More Than A Thousand Deep-Sea Octopuses Spotted In California

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Scientists made an amazing discovery last week, when they spotted more than one thousand deep-sea octopuses. They were seen curled amongst rocks on the ocean floor. The cluster was seen off the coast of Monterey California.

The discovery made scientists excited: “What’s really amazing is we never saw an end to them. And we still don’t know the full extent of how many octopuses are down there. We know there are at least a thousand, there could be a lot more.” Said Chad King, chief scientists on Nautilus.

Deep-sea octopuses

The octopuses that were seen are a species named Muusoctopus robustus. They were light purple and almost all of them were females. The video footage shows them wrapped around the dozens of eggs that they are incubating.

“This is what they do, they go into the unknown. We’ve explored less than one percent of the world’s deep sea, and this is what can happen because we don’t know about it. This is a rare discovery, only the second of its kind and the largest of its kind. This is a brand new story to tell,” said King.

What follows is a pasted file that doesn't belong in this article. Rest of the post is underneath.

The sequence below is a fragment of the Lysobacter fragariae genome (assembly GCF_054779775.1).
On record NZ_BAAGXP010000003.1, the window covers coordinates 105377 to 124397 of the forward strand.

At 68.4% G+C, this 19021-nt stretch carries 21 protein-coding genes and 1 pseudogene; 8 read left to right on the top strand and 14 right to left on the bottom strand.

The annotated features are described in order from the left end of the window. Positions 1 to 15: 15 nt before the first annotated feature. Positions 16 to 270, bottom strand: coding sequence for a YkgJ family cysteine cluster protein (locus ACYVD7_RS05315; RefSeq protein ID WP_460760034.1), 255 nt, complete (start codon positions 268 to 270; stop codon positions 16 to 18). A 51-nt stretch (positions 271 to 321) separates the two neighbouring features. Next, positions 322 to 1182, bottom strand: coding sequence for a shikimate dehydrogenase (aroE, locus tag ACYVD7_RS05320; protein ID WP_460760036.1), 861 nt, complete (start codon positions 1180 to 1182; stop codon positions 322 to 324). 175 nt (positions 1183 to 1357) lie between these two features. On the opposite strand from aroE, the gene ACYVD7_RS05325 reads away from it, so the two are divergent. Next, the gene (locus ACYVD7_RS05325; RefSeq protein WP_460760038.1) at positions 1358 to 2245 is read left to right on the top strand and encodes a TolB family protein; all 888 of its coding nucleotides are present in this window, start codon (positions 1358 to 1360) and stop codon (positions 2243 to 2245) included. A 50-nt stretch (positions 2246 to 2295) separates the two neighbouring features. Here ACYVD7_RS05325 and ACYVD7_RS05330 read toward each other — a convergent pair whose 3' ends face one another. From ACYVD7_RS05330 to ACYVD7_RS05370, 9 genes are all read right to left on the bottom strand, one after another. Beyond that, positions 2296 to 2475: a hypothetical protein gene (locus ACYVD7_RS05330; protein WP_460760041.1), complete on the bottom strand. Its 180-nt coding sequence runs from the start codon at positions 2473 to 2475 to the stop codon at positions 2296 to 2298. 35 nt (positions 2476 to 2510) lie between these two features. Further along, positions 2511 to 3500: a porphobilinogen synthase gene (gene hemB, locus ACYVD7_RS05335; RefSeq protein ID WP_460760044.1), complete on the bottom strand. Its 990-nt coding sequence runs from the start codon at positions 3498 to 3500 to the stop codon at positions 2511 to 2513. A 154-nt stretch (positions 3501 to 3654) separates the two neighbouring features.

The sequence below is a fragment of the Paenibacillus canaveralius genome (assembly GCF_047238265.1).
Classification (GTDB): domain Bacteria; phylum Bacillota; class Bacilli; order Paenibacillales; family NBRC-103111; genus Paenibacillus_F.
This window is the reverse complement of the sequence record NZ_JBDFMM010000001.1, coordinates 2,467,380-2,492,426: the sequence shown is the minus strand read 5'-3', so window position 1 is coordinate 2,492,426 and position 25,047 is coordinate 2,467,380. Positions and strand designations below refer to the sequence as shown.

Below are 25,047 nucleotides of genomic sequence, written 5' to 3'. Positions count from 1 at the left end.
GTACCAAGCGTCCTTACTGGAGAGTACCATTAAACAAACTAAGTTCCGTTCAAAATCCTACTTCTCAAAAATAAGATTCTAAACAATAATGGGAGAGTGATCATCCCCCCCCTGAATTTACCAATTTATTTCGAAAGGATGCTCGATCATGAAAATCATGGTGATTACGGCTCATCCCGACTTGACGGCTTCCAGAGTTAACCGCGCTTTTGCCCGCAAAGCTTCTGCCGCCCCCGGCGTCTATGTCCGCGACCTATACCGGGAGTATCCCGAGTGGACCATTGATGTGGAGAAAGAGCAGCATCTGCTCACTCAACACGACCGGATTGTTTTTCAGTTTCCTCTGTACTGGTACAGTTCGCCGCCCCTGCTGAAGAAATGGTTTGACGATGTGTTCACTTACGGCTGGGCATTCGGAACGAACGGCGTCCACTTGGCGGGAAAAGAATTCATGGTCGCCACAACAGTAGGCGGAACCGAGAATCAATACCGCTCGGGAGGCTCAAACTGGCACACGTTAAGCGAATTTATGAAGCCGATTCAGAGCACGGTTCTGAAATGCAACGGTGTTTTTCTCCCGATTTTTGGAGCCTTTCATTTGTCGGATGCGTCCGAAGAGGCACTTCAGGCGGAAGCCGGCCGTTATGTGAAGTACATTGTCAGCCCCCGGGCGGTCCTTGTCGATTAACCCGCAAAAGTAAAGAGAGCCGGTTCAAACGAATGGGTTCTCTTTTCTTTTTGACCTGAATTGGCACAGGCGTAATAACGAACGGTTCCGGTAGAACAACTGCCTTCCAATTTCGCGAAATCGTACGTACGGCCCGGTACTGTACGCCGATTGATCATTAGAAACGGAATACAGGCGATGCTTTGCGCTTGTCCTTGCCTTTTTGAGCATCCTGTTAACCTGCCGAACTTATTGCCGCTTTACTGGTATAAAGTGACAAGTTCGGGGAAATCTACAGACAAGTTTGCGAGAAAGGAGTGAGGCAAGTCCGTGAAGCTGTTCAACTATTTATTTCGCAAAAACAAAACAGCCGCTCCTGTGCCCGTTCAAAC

At the moment it is unclear why the octopuses have chosen that place. It was however noticed that the spot appeared to be the site of some seep and fluid was flowing from the underground. However, scientists did not manage to identify the fluid yet. The water also had a faint shimmering.

“One of the burning questions we have is what is causing that shimmering. They’re choosing this area for a reason,” added King. The only similar discovery was back in 2013 when 100 octopuses were found off the coast of Costa Rica. “It’s unbelievable. Having a second site means there’s that much more opportunity to learn so much more,” declared  Ph.D. student Anne Hartwell at the University of New Hampshire.


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